The UK is currently experiencing a shortage of skilled welders. Numbers enrolling on vocational courses have dropped severely in the last few years, and it's only very recently that this has been recognised. Of course, the first step to fixing this shortfall is to steer budding welders into the career, and onto relevant courses of education. Once this has been achieved, it's then simply a case of maintaining focus in the trade. One major aspect of job adherence is job satisfaction, and the lynchpin of job satisfaction is to have pride in your work.
So, are you a budding welder? Or are you thinking of taking on an apprentice, onto whom you can pass your dying skills? Here are some points of focus that any new welder should have in mind:
Welding can be a dangerous career. For some people, this is a draw of the job, and this is fine, as long as all relevant codes of safety are adhered to. Know your welding tools inside out; handling them should become second nature. Never cut corners, always wear all appropriate safety equipment, and never play the fool.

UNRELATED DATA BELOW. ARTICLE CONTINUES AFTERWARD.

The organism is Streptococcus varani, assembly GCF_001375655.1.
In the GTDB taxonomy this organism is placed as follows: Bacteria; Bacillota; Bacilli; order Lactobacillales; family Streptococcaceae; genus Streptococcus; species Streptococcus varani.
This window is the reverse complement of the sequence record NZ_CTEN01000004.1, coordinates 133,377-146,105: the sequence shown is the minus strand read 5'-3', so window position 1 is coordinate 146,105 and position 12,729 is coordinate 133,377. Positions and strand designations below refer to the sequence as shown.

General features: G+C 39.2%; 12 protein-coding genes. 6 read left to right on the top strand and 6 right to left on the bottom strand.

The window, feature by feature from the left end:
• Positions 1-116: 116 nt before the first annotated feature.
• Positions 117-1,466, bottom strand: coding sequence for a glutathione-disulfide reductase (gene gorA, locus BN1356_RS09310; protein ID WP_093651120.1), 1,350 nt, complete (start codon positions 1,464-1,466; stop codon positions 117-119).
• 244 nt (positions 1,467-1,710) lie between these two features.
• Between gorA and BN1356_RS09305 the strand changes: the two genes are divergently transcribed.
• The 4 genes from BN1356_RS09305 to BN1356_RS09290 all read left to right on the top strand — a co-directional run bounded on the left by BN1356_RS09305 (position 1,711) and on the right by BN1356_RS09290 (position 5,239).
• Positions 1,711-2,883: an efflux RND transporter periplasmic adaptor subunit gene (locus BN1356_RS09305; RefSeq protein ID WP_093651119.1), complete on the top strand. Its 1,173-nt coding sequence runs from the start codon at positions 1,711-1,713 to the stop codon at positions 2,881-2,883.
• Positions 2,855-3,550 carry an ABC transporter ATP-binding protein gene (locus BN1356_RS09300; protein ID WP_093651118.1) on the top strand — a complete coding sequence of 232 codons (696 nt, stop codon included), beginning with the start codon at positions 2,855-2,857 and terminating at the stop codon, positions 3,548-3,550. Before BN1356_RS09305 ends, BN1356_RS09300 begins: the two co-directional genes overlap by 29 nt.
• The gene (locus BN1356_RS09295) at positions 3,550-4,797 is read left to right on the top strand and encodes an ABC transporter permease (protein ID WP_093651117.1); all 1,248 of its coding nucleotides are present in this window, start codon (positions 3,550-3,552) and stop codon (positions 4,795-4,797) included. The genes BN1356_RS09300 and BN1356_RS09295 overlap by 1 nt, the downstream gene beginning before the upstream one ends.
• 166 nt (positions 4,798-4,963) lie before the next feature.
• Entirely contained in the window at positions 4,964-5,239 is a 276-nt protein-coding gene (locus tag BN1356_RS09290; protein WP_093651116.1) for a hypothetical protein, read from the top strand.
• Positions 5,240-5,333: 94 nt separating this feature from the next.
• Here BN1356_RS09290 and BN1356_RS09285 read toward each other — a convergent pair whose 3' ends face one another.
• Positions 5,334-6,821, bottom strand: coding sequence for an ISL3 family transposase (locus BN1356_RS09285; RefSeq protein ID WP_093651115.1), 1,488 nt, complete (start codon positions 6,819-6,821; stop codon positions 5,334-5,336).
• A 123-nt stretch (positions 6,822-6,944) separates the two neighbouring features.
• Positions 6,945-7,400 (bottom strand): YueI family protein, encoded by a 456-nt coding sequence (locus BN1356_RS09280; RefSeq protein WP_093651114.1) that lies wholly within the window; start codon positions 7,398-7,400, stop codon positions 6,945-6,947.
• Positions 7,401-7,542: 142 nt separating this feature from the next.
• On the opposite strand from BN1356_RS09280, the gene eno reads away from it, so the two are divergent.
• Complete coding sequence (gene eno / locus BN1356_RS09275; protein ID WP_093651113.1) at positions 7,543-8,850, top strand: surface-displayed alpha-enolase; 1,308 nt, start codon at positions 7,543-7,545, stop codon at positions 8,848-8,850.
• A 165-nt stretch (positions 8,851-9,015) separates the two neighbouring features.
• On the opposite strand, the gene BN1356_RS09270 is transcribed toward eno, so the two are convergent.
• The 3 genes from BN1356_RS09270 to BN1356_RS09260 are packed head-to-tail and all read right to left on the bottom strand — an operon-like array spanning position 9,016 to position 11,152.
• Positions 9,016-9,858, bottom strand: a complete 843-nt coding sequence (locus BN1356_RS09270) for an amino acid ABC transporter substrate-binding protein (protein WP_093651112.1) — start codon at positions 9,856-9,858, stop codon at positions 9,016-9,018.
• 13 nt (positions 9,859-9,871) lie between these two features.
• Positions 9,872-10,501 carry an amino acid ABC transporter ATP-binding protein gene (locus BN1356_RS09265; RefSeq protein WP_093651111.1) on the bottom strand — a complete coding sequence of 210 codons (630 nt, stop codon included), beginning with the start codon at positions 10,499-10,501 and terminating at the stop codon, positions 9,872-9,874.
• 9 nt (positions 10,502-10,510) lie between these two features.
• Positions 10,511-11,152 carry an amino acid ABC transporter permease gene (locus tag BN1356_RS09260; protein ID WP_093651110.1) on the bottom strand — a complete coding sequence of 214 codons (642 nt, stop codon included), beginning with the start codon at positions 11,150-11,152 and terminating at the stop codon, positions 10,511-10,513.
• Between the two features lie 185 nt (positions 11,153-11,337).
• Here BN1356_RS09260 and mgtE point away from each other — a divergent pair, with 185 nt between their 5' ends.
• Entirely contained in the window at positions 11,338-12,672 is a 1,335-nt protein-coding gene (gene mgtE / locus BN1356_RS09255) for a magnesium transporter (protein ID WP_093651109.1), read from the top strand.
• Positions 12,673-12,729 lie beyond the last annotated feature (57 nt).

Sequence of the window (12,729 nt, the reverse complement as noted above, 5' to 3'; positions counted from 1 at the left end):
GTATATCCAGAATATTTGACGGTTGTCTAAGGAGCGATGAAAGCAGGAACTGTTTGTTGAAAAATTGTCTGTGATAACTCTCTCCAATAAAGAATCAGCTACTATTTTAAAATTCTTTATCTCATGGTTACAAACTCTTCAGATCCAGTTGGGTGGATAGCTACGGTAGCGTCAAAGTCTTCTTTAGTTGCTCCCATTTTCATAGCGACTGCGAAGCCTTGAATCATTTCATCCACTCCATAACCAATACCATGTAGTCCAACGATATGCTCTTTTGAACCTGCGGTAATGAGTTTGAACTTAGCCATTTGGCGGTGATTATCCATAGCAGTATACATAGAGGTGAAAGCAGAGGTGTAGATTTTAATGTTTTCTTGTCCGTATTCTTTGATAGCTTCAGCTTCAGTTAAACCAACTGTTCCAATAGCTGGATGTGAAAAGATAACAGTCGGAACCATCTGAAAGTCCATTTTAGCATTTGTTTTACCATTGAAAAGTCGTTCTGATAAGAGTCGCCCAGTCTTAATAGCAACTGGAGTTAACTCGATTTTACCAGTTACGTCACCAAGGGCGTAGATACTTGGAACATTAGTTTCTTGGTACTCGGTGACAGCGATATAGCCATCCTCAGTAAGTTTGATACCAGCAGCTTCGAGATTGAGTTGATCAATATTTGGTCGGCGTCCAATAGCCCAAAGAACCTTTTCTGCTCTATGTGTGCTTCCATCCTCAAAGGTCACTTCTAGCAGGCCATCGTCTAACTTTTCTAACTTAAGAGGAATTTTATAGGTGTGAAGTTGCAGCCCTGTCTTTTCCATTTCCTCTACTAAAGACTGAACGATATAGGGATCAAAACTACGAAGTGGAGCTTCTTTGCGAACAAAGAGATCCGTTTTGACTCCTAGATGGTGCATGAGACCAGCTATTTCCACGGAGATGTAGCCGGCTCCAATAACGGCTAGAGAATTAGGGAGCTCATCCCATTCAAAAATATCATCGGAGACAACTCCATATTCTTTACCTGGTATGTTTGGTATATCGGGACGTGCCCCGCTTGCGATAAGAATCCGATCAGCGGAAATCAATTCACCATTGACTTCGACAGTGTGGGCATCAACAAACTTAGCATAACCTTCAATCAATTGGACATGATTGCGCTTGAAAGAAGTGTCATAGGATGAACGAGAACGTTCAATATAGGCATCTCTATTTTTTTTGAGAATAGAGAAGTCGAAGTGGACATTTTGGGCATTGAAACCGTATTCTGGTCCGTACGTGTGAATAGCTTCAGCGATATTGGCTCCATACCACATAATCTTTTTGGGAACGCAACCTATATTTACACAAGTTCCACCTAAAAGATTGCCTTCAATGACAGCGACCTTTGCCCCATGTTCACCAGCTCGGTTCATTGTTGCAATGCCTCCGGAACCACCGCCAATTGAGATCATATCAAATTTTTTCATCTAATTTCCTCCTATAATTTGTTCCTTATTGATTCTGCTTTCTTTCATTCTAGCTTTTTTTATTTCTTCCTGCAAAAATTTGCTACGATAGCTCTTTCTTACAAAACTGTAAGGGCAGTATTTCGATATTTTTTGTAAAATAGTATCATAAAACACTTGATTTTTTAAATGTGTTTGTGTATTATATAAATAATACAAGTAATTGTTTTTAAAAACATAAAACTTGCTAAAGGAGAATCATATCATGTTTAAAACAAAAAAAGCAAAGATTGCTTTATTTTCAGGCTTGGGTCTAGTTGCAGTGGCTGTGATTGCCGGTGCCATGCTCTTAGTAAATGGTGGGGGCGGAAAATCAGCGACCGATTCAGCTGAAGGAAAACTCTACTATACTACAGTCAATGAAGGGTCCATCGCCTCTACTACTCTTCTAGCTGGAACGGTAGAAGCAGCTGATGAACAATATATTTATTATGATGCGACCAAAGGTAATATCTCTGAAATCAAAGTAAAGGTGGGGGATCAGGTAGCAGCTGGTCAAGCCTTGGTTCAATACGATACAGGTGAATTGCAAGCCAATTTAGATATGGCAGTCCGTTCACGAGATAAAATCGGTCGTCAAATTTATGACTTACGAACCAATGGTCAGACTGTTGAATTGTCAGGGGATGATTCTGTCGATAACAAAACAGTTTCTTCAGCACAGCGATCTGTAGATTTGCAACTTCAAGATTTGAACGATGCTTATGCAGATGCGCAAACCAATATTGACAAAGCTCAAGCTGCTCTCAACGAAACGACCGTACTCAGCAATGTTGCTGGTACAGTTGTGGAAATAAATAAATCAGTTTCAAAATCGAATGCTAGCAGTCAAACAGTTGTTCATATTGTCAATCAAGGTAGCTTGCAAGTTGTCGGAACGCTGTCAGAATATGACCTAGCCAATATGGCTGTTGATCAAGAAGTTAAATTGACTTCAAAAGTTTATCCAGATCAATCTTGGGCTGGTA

Cleanliness is vital for keeping your work area tidy and safe. A messy work space leads to slips, trips, and other accidents. Cleanliness is also vital for ensuring a good, strong weld.
Keeping yourself as comfortable and cool as possible while working is what can make the difference between a good day on the job, and a nightmare. You will often be working in confined spaces, and without moving far, for long periods of time. Set your area up sensibly, and make sure you're happy and comfortable before starting out. Making small investments in items that can make your life easier will pay off down the line.
Learn how to properly and effectively visually inspect and scrutinise your work. Proper visual inspection can help you to improve as a welder, as well as saving you spending long hours rectifying shoddy work.
Always look to learn
Go into every day looking to learn new skills. Look at problems and difficult jobs as opportunities to improve as a welder. You will find that you will almost certainly need to put those new skills to good use at some point in the not-too-distant future.